Just Say No
High school officials catch a drug dealer and experience unexpected benefits of ID cards
- By Sharon Steinhoff-Smith
- Dec 04, 2007
Administrators at Haltom High
School in Haltom City, Texas,
wanted their school’s ID cards to be
useful, but never did they imagine
the cards would help thwart a drug dealer.
“We have used student and faculty ID cards
for the last decade,” said Rick Mauderer, associate
principal at Haltom High School and the
person responsible for the school’s ID program.
“As a high school of more than 2,600 students,
there is no way we can know who every student
is, especially with substitute teachers in the
building, so we require that all students possess
and wear a proper, non-defaced school ID on a
lanyard around their neck.”
A Hidden Threat
With the ebb and flow of new students, teachers
make monthly ID compliance sweeps to ensure
that every student in each room has a proper ID.
Students without identification are sent to the
office for a duplicate, at a cost of $5 per card.
The sweeps also help to ensure that each person
in the school actually belongs there.
“We sometimes make 200 IDs on a sweep
day,” Mauderer said. “One day in October, we
had just performed an ID sweep, and I was in
the cafeteria, enjoying seeing all of the cards on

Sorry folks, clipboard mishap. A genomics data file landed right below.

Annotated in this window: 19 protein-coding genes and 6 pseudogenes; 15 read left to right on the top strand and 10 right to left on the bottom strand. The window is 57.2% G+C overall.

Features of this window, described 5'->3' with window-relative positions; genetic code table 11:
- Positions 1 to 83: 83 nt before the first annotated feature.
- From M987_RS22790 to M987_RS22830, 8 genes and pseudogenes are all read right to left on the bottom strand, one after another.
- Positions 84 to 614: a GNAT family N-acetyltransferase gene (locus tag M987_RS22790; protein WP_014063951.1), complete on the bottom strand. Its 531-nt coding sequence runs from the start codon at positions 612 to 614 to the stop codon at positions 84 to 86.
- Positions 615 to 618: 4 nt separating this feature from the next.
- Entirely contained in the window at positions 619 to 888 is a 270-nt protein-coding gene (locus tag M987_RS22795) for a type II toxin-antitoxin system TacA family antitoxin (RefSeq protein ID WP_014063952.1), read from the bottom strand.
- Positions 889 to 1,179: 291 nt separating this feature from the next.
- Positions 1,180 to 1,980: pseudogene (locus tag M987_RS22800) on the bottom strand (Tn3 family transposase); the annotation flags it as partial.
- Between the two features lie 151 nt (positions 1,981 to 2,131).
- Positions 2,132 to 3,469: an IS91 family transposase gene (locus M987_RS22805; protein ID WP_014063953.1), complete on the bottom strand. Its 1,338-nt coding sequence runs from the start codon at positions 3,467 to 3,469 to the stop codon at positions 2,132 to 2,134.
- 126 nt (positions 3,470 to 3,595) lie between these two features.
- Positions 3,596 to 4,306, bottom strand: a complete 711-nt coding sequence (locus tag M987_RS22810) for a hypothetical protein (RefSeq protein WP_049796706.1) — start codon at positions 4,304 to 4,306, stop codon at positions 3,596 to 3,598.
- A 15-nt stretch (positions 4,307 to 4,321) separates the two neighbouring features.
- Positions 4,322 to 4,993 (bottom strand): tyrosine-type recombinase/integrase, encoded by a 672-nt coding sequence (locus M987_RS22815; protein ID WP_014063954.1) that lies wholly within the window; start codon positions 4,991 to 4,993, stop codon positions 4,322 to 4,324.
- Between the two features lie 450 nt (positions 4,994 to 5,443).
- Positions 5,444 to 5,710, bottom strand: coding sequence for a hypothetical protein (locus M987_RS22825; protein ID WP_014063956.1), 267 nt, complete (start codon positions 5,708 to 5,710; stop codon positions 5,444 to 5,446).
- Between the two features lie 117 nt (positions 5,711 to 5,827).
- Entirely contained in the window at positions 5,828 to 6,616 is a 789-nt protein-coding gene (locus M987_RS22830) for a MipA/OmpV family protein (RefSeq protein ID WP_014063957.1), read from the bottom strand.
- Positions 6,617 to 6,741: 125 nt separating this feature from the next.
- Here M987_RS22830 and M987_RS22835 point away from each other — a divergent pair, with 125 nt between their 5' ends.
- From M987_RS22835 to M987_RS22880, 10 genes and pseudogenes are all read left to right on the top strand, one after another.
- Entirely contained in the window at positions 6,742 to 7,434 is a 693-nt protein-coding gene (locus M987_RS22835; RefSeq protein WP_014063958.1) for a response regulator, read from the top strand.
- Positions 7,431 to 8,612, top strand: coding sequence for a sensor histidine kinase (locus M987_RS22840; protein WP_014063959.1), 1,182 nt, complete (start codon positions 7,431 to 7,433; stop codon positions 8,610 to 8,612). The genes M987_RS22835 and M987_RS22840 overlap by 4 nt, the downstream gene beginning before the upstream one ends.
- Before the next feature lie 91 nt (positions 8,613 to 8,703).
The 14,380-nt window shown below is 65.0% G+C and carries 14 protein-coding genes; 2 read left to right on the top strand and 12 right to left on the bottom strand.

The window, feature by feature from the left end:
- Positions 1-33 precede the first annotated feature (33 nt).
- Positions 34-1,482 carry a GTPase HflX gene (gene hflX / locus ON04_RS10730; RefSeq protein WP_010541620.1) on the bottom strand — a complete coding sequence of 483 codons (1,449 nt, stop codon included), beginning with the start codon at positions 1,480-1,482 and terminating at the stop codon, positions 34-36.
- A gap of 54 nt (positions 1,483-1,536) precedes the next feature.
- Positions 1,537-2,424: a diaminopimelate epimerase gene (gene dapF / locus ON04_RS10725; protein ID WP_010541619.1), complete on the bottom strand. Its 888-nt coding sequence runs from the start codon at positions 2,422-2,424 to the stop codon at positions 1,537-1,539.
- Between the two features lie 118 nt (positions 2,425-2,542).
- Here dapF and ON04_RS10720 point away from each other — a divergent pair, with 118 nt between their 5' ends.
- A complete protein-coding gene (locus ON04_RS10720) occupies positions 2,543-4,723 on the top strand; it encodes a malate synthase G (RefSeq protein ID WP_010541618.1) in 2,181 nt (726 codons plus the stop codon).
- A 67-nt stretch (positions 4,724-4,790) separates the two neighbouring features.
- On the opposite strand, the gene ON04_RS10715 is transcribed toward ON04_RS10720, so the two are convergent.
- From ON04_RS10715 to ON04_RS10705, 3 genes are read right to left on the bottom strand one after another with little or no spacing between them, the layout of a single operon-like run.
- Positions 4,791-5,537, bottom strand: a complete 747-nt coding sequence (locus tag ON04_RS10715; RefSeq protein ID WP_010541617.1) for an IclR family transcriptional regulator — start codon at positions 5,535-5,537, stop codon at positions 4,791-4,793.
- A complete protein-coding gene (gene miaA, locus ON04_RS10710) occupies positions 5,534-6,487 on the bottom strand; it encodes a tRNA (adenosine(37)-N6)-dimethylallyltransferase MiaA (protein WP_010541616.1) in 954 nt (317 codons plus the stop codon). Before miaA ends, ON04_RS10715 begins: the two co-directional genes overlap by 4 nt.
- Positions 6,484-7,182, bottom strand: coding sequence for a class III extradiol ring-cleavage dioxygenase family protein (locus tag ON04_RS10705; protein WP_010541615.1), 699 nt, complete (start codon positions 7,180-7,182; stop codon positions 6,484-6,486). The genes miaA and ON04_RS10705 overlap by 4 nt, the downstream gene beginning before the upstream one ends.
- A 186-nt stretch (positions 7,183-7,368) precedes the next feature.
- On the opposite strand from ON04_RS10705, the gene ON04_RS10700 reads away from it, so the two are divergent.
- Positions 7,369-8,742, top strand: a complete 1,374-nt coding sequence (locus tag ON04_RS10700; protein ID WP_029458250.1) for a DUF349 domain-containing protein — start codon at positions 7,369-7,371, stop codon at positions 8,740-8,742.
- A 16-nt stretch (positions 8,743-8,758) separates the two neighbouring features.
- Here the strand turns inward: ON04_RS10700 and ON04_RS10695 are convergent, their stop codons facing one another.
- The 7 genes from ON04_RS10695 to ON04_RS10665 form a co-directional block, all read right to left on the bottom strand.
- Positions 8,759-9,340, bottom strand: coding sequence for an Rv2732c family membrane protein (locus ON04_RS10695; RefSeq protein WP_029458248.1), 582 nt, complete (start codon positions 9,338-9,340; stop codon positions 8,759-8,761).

lanyards visible on the students. I spotted a student
without an ID card, and he said he had lost
it. When I asked for the name of his home room
teacher, he said he couldn’t remember. I decided
to take him to the office to look up his schedule,
at which time he darted out the front door of
the building. Fortunately, security cameras captured
his photo, which I e-mailed to other high
schools in the area. When he was found and
searched, he was carrying several small packages
of drugs, ready for sale.”
In 1999, the school began printing ID cards
in-house to save time and money.
“Card production used to be a laborious,
multi-step process with photos cut and pasted to
tagboard and then laminated,” Mauderer said.
“It was a five-person process and presented a
huge log jam at registration. Now it only takes
one person in Student Services. In addition, the
quality went up, and we were able to add a bar
code to include private information for students
Mauderer now uses a Fargo DTC500
series direct-to-card printer/encoder to produce
“At first, we leased extra printers from a supplier
during our busiest time, which is registration,”
he said. “The Fargo printers he brought in
were much faster than the printers we owned, so
we just decided to buy Fargo equipment.”
A Versatile Solution
Bill Davis of A Photo ID Inc., a Fargo solutions
provider, knew how flexible the cards’ uses
needed to be.
“Rick wanted to produce cards that serve
multiple purposes. In addition to providing
visual identification, they are used in the library,
in the cafeteria and for athletic events. They also
are checked by school van and bus drivers
before students are allowed to ride,” he said.
ID cards are used by faculty, students and
administrators. The back of the card is printed in
advance with useful information, such as the